While getting ready to paint, a resident from the Circus buildings came down to meet me with a cup of tea and said, "May the sun shine for you all day long"- I gladly had the 'Cuppa' and got down to work, at about 11.38am I had completed my first panel and then I thought the composition looked a bit incomplete. So I brought up another panel and joined it to the first and at around 12.36 in the afternoon I completed my first two 6" x 8" panels of the Circus. I was happy with the result until one passer by said, "it's good you are doing a panorama of this....." then I thought, OK, a panorama....I think I'll try...? Let's see what a third panel would like, by this time I had to turn my position to capture another part of the Circus, linking the third to the second. IT WAS and MUST HAVE BEEN AT THIS MOMENT, THE MASTER PHOTOGRAPHER, Jess Loughborough CAPTURED ME in the shot above!

Adebanji's Circus Panorama- 36" x 6", Oil on Board, 2010, (SOLD)

I didn't know he captured me in a powerful shot until last week when Jose, a plein air painter from Spain and a lover of British Artists like Peter Brown, David Curtis and Trevor Chamberlain, introduced himself to me by email and told me he had discovered a picture I'll like on Flickr. I went to the link on flickr and "Lo and behold"- It was a picture of me painting the Circus!!!!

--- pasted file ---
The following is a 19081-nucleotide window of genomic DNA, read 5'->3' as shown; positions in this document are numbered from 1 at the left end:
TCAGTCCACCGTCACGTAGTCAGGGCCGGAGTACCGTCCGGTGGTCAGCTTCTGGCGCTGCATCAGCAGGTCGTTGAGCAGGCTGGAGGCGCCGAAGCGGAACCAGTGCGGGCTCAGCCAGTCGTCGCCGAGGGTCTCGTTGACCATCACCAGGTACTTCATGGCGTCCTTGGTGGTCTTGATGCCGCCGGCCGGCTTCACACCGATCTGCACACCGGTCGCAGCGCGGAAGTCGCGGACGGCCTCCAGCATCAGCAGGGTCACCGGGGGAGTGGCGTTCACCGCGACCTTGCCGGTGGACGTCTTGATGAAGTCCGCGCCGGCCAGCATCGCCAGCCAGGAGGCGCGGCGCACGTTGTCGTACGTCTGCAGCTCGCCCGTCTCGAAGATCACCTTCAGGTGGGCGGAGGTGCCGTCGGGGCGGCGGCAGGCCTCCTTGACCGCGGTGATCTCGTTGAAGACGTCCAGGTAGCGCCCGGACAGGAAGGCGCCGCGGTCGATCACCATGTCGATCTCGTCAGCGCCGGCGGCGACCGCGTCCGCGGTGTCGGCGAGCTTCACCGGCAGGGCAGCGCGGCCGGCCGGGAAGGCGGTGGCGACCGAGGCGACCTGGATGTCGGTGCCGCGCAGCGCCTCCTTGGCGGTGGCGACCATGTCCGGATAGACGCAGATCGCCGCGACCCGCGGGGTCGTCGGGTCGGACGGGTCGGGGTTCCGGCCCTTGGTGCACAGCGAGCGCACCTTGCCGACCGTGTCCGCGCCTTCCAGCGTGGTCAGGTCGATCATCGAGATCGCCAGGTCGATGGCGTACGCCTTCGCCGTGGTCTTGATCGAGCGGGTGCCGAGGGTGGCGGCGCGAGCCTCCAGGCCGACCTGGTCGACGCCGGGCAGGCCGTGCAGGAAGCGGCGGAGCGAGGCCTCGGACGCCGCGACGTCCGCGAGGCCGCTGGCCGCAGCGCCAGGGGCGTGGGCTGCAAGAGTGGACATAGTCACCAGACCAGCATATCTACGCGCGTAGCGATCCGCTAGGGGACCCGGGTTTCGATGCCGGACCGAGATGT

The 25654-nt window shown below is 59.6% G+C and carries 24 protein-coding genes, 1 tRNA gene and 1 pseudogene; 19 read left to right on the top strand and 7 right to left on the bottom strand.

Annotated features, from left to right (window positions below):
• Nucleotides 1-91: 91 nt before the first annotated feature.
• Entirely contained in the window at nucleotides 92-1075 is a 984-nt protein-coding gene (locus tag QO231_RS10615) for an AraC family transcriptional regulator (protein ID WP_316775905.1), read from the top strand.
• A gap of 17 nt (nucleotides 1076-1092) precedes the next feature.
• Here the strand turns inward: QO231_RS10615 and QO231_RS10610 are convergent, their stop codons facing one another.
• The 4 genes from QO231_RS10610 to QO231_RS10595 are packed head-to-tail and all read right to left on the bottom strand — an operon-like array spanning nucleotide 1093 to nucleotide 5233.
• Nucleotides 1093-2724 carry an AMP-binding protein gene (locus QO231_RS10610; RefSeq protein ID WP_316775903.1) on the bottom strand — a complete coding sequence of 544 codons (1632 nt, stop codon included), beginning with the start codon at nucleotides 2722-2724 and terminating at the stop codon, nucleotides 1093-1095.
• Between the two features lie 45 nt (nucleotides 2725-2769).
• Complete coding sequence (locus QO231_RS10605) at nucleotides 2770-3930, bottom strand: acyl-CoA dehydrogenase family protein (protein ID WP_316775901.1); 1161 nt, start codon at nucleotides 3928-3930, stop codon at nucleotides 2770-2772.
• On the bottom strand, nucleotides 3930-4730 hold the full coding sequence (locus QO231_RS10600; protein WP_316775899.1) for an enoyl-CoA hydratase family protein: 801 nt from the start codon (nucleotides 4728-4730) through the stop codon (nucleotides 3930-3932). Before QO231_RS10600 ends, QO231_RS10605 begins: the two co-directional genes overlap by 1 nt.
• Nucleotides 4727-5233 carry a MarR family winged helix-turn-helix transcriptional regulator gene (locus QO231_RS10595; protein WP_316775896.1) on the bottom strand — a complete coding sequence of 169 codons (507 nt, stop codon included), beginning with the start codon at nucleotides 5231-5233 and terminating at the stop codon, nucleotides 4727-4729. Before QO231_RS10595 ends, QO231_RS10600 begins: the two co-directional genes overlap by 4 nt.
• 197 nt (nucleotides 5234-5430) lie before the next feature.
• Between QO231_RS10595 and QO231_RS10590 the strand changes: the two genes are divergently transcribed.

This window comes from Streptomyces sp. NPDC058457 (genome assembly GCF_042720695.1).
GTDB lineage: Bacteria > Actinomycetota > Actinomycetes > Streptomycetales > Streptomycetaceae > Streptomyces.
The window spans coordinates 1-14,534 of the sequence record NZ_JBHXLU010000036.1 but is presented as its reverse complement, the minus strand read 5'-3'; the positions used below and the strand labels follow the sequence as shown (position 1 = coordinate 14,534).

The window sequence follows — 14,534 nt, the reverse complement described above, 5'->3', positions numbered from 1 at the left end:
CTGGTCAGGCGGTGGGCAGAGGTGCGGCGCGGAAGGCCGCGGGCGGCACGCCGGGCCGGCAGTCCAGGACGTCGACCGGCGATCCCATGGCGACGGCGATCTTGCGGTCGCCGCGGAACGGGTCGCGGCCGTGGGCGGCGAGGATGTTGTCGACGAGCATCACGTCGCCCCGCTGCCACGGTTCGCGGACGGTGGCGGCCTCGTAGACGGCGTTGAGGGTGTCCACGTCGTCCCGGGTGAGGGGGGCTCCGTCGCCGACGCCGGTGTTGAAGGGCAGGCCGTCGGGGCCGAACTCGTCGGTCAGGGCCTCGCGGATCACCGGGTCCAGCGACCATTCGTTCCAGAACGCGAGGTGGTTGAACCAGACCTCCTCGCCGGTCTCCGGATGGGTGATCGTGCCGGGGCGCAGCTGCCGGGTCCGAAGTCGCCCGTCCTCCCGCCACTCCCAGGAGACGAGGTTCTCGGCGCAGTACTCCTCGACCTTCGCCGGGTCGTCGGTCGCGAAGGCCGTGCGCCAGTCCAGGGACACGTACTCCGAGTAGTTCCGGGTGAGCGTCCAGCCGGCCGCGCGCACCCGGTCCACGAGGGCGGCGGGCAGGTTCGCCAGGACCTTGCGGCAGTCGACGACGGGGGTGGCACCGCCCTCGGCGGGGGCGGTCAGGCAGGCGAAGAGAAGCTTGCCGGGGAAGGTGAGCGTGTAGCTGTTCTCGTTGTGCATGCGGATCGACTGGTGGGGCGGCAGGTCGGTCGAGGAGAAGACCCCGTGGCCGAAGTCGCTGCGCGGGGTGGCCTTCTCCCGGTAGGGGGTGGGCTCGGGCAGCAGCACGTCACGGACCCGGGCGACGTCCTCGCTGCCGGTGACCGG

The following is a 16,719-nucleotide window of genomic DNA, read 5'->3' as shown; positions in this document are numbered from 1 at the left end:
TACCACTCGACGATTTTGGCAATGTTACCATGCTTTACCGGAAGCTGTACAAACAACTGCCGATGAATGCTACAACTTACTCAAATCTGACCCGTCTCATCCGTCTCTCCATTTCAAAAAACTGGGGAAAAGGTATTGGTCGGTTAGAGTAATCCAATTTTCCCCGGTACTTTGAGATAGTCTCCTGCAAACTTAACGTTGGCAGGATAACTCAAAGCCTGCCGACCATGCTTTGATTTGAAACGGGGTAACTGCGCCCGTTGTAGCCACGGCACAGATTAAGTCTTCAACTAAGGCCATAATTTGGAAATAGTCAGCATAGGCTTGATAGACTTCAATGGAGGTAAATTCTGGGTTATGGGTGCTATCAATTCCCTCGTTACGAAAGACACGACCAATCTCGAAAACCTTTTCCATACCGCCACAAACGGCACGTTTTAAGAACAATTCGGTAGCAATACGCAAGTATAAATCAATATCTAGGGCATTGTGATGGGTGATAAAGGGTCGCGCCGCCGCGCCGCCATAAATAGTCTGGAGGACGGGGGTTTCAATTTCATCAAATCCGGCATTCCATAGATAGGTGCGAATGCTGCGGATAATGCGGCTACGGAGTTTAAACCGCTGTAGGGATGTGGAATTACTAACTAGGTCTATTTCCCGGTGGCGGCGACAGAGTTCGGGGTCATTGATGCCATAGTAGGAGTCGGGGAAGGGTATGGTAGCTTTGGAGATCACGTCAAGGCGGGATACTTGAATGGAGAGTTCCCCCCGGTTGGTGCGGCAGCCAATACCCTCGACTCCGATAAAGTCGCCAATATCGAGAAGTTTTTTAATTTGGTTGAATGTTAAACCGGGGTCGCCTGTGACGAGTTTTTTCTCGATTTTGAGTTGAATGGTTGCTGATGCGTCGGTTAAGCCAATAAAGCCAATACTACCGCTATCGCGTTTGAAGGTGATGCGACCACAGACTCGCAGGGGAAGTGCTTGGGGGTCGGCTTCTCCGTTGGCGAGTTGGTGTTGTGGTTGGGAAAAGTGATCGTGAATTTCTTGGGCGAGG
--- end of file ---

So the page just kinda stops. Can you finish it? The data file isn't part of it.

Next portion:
Adebanji presenting the Circus Panorama

The art of photography is similar to my quick sketches because most of the people I sketch never know I sketch them and that's the same way I never knew Jess had captured me with his Pentax K20D camera! But the Internet is a small world and Jose happens to follow my blog and has also taken part in one of my competitions. He discovered it and I love the picture so much! It brought back memories of one of the days during my Bath Marathon when I feel Inspiration and Perspiration met at their best! I went on to do 3 more panels and it ended up as a 6 panel Panorama of the Circus. Jess has given me the permission to use the image on my blog. Check out his other pictures HERE, they are great! Also check and read the comments of other photographers, one had actually seen me the day before, the picture and comments can be seen HERE